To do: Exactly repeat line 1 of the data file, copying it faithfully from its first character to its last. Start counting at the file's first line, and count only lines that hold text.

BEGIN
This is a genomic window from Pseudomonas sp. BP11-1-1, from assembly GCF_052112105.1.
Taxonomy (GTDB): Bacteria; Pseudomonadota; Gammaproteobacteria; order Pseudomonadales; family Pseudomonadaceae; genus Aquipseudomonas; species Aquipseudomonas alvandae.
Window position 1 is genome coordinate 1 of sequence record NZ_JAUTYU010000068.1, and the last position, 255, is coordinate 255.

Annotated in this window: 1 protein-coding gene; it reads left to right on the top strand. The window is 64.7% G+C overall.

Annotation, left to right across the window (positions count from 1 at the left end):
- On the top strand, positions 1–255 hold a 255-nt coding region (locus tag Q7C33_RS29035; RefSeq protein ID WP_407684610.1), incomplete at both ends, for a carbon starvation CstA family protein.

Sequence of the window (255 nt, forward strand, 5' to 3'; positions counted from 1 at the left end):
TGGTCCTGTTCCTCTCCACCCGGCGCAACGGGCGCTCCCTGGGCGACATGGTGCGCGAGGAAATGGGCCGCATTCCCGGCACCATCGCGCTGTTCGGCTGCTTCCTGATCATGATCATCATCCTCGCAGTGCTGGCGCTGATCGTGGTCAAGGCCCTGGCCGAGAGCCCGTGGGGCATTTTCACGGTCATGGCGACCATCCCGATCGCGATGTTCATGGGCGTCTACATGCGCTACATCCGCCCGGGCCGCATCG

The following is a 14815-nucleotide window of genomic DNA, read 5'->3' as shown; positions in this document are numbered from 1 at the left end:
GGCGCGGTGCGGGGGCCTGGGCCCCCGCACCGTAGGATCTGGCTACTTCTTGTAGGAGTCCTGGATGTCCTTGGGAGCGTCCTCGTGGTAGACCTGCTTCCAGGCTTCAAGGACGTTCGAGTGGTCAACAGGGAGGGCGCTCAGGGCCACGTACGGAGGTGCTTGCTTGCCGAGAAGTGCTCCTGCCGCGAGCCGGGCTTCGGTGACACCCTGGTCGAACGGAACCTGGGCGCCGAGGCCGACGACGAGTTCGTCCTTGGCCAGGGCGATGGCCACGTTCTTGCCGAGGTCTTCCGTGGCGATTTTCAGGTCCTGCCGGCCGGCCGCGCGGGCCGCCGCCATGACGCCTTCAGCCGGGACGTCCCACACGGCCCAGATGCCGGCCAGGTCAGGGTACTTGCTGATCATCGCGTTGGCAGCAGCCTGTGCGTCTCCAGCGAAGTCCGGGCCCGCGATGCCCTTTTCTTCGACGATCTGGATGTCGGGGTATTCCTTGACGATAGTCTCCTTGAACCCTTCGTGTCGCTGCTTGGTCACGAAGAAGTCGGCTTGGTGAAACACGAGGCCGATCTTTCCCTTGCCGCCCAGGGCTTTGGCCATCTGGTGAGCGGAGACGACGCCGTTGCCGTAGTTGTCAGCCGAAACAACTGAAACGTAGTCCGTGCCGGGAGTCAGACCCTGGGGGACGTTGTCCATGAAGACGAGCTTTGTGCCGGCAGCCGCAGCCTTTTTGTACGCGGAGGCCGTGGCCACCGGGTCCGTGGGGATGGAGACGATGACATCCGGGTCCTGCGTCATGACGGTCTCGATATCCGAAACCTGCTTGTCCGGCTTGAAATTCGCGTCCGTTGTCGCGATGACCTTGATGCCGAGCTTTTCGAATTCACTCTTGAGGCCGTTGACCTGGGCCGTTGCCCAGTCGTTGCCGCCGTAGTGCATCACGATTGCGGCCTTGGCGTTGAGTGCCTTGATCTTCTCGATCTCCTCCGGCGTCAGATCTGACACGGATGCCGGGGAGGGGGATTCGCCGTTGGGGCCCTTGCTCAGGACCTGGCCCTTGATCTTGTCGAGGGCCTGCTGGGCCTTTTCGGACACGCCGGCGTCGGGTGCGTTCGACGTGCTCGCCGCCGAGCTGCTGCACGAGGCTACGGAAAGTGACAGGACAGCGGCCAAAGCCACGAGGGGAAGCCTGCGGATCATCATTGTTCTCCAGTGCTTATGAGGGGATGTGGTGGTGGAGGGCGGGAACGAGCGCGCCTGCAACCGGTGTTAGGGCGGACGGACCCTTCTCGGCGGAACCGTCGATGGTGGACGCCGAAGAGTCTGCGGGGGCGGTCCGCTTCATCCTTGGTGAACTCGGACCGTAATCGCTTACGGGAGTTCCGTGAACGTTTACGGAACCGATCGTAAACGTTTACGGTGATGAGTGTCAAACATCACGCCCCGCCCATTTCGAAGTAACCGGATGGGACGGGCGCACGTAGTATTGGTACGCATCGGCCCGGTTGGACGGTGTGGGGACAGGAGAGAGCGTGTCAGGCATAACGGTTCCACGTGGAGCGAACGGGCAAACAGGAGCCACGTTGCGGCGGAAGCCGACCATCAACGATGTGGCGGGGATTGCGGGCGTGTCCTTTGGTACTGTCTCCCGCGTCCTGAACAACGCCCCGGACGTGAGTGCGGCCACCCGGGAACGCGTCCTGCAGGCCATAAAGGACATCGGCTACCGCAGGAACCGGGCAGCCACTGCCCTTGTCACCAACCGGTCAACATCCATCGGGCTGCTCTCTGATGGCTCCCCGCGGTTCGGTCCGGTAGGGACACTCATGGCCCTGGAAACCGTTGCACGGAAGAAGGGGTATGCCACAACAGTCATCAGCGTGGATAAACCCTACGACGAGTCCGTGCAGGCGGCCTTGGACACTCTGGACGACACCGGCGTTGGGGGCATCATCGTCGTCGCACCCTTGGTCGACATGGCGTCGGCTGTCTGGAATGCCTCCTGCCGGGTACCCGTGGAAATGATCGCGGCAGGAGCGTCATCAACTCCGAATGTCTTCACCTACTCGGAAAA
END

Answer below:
This is a genomic window from Pseudomonas sp. BP11-1-1, from assembly GCF_052112105.1.